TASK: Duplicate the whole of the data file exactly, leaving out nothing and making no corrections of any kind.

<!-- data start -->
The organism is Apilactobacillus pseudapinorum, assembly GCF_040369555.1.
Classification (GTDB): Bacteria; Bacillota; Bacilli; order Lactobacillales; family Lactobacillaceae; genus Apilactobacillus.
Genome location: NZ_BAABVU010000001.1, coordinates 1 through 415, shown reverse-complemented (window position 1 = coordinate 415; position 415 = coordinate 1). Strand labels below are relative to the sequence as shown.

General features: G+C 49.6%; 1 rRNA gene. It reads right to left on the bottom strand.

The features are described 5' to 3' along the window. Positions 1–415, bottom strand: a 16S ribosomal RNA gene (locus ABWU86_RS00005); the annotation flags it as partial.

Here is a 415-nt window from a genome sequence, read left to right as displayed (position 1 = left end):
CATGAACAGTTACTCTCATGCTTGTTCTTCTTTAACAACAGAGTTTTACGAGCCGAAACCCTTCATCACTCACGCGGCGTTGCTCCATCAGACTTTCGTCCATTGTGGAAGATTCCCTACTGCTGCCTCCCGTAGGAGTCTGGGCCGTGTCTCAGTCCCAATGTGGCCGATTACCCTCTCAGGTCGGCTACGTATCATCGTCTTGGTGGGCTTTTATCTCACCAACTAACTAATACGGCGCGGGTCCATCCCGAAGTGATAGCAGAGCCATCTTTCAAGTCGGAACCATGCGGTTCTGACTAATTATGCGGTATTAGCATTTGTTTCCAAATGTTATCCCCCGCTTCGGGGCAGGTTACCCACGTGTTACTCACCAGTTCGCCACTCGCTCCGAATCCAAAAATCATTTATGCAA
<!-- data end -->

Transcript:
The organism is Apilactobacillus pseudapinorum, assembly GCF_040369555.1.
Classification (GTDB): Bacteria; Bacillota; Bacilli; order Lactobacillales; family Lactobacillaceae; genus Apilactobacillus.
Genome location: NZ_BAABVU010000001.1, coordinates 1 through 415, shown reverse-complemented (window position 1 = coordinate 415; position 415 = coordinate 1). Strand labels below are relative to the sequence as shown.

General features: G+C 49.6%; 1 rRNA gene. It reads right to left on the bottom strand.

The features are described 5' to 3' along the window. Positions 1–415, bottom strand: a 16S ribosomal RNA gene (locus ABWU86_RS00005); the annotation flags it as partial.

Here is a 415-nt window from a genome sequence, read left to right as displayed (position 1 = left end):
CATGAACAGTTACTCTCATGCTTGTTCTTCTTTAACAACAGAGTTTTACGAGCCGAAACCCTTCATCACTCACGCGGCGTTGCTCCATCAGACTTTCGTCCATTGTGGAAGATTCCCTACTGCTGCCTCCCGTAGGAGTCTGGGCCGTGTCTCAGTCCCAATGTGGCCGATTACCCTCTCAGGTCGGCTACGTATCATCGTCTTGGTGGGCTTTTATCTCACCAACTAACTAATACGGCGCGGGTCCATCCCGAAGTGATAGCAGAGCCATCTTTCAAGTCGGAACCATGCGGTTCTGACTAATTATGCGGTATTAGCATTTGTTTCCAAATGTTATCCCCCGCTTCGGGGCAGGTTACCCACGTGTTACTCACCAGTTCGCCACTCGCTCCGAATCCAAAAATCATTTATGCAA